"Traditional bows are more flexible in hunting situations," said Jim Johnson, assistant state forester with the Conservation Department and aspiring traditional bowyer. "I mean, you can shoot accurately from any position whether you're bending around a tree or sitting on the ground. Traditional bows offer more hunting opportunities to the bowhunter because they are easier and faster to shoot. As a deer walks by, it may stop for only a few seconds. In one motion, the bow is brought up, pulled to full draw and shot."
Traditional bows really are made for hunting. A few years ago a deer walked up from behind me early in t he morning. By the time I noticed the buck near my stand, the sunshine was making little splotches of light on the forest floor. A bright beam of sunlight shown on his chest and made a handy aiming point.
I concentrated on the small spot of light and in one smooth motion I drew my bow and shot. The arrow was right on the mark. With conventional modern equipment I would not have had the time to shoot.
I asked Jerry Brumm of Great Northern Longbow Company in Michigan what traditional bowhunting meant to him. "To me there is no other way," Brumm said.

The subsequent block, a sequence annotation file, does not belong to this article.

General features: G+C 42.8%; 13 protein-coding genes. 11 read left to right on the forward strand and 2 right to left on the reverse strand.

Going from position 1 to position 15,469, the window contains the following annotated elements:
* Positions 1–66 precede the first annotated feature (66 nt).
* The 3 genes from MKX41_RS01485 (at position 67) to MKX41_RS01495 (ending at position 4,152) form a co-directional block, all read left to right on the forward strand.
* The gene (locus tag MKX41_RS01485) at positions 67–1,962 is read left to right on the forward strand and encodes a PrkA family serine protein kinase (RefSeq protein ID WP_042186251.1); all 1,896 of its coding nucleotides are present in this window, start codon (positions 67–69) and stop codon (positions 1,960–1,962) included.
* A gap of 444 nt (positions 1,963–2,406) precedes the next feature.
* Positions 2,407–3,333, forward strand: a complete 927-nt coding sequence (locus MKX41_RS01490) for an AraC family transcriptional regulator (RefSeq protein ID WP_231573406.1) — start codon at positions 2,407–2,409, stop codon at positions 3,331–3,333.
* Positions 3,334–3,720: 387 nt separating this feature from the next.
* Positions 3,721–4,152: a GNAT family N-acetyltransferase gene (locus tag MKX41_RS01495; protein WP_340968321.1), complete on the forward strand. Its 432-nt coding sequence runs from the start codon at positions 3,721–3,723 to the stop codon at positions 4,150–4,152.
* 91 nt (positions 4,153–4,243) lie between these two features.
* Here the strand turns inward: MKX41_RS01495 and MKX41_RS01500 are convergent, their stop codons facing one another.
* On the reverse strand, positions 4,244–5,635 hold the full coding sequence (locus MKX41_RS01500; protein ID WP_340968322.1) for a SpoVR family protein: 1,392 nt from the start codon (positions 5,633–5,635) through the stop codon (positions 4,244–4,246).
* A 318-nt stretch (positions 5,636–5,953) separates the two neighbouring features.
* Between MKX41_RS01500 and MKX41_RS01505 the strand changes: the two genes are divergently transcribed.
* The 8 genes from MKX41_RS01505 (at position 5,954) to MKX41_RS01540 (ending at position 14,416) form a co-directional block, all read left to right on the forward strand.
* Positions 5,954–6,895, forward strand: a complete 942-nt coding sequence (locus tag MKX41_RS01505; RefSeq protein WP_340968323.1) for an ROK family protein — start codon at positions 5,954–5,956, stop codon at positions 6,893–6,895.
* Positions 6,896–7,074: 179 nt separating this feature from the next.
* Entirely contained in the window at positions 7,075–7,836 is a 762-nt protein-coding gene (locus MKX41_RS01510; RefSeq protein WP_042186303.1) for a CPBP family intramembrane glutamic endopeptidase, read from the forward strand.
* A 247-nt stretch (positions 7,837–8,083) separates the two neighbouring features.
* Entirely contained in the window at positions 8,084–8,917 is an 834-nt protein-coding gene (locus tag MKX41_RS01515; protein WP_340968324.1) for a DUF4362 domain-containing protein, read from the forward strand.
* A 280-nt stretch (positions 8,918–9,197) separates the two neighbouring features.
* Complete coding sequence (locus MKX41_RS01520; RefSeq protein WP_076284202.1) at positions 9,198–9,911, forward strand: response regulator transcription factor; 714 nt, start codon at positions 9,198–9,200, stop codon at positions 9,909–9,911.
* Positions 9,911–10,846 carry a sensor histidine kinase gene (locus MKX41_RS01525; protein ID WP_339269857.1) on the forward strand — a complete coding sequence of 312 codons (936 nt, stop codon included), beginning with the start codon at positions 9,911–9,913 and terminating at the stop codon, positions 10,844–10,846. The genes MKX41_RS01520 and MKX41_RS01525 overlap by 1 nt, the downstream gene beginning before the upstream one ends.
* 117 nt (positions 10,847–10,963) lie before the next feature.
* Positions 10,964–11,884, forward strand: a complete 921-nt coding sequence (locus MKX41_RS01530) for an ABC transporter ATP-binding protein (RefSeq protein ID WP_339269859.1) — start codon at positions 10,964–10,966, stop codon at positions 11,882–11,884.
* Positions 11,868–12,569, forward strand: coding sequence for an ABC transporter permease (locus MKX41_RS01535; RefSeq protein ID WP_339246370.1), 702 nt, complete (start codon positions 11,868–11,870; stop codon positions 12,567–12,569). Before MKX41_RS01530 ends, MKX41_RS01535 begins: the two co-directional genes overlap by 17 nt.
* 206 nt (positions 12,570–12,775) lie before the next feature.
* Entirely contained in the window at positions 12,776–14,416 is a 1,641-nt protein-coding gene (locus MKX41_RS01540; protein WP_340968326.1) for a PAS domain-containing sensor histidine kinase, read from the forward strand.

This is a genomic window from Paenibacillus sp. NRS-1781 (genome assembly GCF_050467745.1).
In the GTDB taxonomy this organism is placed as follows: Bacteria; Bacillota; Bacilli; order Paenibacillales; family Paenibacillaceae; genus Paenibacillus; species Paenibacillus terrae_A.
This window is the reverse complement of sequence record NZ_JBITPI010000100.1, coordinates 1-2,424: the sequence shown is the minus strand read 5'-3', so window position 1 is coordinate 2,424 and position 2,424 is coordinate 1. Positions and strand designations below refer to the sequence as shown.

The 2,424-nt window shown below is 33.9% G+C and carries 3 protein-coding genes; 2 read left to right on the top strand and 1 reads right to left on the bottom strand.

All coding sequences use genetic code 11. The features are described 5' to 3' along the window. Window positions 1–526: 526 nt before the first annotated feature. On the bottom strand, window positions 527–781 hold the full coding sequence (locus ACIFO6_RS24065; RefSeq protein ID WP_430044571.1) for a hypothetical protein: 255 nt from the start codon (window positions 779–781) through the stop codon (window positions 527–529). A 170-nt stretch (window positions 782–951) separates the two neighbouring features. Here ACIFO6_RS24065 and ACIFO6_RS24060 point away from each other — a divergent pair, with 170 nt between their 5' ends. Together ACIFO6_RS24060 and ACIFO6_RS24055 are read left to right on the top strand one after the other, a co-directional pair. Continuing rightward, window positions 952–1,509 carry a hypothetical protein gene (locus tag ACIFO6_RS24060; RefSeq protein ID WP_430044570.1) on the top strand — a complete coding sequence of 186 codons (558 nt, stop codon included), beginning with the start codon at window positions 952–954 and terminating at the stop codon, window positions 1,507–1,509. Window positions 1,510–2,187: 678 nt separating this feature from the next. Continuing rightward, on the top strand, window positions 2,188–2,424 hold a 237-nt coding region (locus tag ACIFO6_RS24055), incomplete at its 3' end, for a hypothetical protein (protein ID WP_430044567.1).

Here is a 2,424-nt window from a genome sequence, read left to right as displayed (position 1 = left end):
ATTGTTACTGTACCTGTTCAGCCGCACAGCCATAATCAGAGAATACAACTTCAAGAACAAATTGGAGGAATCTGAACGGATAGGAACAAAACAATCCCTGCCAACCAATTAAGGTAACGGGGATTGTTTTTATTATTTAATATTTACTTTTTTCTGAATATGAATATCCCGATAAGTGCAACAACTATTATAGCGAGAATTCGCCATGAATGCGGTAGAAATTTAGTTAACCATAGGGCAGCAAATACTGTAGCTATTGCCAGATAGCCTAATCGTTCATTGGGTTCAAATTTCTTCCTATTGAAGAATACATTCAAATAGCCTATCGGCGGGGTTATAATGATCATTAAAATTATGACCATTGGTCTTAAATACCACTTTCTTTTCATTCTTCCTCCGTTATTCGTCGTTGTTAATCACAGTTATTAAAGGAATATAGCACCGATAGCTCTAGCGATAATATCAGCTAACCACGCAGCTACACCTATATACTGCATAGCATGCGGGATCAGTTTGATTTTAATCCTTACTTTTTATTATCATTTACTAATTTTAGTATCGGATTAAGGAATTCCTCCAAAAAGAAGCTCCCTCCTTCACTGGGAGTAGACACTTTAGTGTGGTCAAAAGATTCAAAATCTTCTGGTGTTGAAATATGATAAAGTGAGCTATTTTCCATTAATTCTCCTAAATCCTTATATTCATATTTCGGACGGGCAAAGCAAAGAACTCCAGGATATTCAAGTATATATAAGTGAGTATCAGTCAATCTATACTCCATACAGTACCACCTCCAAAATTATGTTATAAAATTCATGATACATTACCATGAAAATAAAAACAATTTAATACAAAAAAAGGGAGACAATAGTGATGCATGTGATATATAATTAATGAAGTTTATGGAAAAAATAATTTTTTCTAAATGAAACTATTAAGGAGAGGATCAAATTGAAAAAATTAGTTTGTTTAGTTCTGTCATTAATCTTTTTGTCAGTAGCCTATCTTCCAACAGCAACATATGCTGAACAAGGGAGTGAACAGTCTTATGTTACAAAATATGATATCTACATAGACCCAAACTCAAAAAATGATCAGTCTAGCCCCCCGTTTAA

"Traditional bowhunting is what bowhunting should be and what it was meant to be. It's about the challenge of using your own skills and abilities instead of relying on technology."
Many people prefer to shoot traditional equipment because it is effective. The less equipment you carry, the fewer mechanical problems you'll have in hunting situations. The simple design of the traditional bow has been proved on the battlefield and on the supper tabl e.
Ken Beck, president of Black Widow Bow Company of Missouri, said, "Traditional bowhunting is more fun and challenging. You sense a kinship with people like Howard Hill or Fred Bear as you feel the full power of the bow in your hands and shoulders when it's drawn back."
What a modern bowhunter does mechanically, the traditional bowhunter attempts to do physically and mentally. Aiming requires eye-hand coordination, similar to throwing a baseball. Thousands of arrows must be shot to develop proper form and an appreciation for trajectory.